User:RavuAlHemio/Tackling SDK updates with Subversion

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Revision as of 06:23, 22 March 2007 by RavuAlHemio (talk | contribs) (Clarification fix)

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(I'll probably keep this under my wing until it's clean enough. Please post inquiries and constructive critique to the talk page to facilitate this. Thanks. :-))

This guide details the specific usage of Subversion, a piece of source control software rather popular not only with members of the open source community, with the Source SDK. The theory and a specific usage guide for Perforce has already been written by Chris Bokitch et al., so if you aren't going to be using Subversion, you might find slightly more generic information there.

If you like your version control integrated into Windows Explorer, take a peek at TortoiseSVN, which provides just that.

Assumptions

Probably the worst part of each guide, we are going to assume that you have already set up a Subversion server at https://svn.example.org/mymod. (No, it's not a real address.) If you don't own/lease a server and/or lack the skills to set up Subversion, there are a few free hosting services for this purpose.

Additionally, we're assuming that you know a bit about source control systems already. If this is not the case, feel free to read the great Version Control with Subversion book available at no cost on the Web. It should get you jump-started pretty fast.

Finally, the current version of the guide expects that you are starting from scratch. (Thousand apologies if you are not.) Later versions will probably fix this deficiency.

Even though prompts in this guide begin with a $ sign, the commands should work on Windows too, if you have set your PATH environment variable correctly.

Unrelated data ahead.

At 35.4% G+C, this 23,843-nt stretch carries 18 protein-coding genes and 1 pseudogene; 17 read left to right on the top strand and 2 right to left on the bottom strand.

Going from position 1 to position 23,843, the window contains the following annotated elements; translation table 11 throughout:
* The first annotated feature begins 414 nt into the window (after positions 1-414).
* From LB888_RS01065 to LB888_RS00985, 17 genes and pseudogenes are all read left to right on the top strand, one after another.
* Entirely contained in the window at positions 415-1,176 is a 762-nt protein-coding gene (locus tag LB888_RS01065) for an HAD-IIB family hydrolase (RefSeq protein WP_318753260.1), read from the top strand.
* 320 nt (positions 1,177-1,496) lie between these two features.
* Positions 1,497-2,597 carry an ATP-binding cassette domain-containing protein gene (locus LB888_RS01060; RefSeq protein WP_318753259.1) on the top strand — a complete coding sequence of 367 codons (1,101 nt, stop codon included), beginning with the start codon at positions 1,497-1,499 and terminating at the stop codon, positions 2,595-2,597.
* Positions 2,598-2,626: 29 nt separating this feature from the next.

Populating the repository

First off, we need to get the code into the repository. For this purpose, we create a new directory to host Valve's unblemished SDK code (this will make upgrades much easier):

$ svn mkdir https://svn.example.com/mymod/pristinesdk -m "Created pristine SDK"
Transmitting data..
Committed revision 1.
$ svn checkout https://svn.example.com/mymod/pristinesdk
A  pristinesdk
$

The current folder now contains a near-empty pristinesdk subdirectory. (Subversion has some of its data stored inside already.)

Next, jet through the Create a mod wizard, extracting the source code into the pristinesdk directory. Once this is done, issue the following commands inside:

$ svn add *
A  cl_dll/
A  cl_dll/alphamaterialproxy.cpp
[...]
$ svn commit -m "Added newest Valve SDK code."
Sending        cl_dll/
Sending        cl_dll/alphamaterialproxy.cpp
[...]
Transmitting file data........
Committed revision 2.
$

Valve's code is now inside your repository. (Remember the revision number, in this case 2; you'll need it when upgrading.) You mustn't change the contents of this folder between updates, or the whole upgrade process will become exponentially harder. Instead, create a trunk for your own mod:

$ svn copy https://svn.example.com/mymod/pristinesdk https://svn.example.com/mymod/trunk -m "Branched for mod code."
Committed revision 3.

If you want to keep the clean code on your machine and just create another folder with the code for your mod, run checkout again, this time with the trunk's URL. Since it's enough when one developer keeps around the clean code on their machine to perform upgrades when Valve releases new drops, you can switch to your mod code directly:

$ svn switch https://svn.example.com/mymod/trunk
[...]
Updated to revision 3.